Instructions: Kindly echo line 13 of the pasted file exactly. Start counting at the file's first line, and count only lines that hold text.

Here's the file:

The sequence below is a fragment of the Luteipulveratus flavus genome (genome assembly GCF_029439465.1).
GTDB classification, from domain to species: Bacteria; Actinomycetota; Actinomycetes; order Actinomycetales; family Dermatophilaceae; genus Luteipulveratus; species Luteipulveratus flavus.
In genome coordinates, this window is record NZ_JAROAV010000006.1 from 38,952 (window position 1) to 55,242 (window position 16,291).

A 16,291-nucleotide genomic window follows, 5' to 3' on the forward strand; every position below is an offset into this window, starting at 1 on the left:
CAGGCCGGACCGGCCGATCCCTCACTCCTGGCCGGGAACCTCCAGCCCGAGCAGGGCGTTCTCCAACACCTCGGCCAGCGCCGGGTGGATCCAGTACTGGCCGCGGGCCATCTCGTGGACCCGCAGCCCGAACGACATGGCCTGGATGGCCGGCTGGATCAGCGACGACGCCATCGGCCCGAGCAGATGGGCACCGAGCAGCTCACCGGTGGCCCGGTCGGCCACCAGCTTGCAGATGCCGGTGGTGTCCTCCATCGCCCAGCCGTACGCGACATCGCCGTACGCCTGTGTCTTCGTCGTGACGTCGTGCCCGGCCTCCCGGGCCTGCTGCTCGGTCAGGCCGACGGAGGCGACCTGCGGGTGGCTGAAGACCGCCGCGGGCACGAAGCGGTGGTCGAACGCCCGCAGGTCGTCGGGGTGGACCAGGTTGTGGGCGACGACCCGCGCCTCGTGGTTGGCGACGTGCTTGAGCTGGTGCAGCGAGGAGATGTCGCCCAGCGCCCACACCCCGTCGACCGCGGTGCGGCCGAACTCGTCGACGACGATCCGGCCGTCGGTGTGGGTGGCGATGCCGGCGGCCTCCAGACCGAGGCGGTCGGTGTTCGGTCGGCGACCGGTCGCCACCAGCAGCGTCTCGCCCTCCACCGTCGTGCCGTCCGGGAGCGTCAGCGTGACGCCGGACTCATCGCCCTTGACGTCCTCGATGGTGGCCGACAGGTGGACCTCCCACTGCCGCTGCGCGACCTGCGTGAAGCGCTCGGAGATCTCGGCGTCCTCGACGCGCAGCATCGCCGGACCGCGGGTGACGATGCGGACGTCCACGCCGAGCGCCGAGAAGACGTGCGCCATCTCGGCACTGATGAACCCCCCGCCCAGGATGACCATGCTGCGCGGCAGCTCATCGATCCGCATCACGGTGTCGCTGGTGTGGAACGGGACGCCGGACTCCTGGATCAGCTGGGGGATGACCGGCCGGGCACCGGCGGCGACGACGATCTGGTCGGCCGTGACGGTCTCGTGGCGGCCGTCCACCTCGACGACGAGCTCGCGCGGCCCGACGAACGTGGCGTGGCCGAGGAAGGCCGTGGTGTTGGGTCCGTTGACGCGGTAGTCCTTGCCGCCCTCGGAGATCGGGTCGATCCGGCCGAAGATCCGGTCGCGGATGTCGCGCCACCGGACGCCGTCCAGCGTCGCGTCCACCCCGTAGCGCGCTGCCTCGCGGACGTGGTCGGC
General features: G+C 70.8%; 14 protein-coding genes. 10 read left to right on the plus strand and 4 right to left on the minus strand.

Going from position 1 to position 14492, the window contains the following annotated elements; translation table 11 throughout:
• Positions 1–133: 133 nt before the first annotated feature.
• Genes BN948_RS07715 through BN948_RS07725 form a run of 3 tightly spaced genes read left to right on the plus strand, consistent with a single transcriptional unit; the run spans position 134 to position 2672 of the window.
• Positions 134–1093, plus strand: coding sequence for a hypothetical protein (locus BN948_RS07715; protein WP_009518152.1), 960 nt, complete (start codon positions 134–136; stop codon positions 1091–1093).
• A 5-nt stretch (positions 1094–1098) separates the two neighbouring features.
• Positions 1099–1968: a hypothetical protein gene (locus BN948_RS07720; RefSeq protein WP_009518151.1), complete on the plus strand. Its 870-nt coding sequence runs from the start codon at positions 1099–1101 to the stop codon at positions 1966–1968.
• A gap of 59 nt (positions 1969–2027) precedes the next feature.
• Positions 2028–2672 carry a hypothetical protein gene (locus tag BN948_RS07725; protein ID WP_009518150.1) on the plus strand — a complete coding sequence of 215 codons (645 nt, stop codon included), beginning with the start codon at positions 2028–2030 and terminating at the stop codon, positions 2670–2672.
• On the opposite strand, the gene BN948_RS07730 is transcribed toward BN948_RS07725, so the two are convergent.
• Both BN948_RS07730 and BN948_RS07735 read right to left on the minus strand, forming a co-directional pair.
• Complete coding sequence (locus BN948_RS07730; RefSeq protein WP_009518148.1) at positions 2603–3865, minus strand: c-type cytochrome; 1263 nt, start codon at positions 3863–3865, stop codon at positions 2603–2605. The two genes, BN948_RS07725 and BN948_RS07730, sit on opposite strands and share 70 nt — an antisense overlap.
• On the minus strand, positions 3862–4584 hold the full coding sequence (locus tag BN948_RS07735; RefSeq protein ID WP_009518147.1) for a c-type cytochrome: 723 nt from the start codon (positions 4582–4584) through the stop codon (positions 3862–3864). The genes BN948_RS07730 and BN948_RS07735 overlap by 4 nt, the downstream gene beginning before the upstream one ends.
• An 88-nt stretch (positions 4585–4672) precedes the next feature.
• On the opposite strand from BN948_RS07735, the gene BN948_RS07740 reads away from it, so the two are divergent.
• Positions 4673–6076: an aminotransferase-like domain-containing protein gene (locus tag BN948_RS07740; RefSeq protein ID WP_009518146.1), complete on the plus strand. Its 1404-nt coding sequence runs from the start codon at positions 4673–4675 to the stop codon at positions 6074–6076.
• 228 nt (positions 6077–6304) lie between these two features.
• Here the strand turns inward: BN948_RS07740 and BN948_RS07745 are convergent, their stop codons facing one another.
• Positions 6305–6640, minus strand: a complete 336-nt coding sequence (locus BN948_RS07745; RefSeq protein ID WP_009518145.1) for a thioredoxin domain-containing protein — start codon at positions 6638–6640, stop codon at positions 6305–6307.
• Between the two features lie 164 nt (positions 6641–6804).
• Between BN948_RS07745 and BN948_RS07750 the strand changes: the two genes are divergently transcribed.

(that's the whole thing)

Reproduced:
• A gap of 59 nt (positions 1969–2027) precedes the next feature.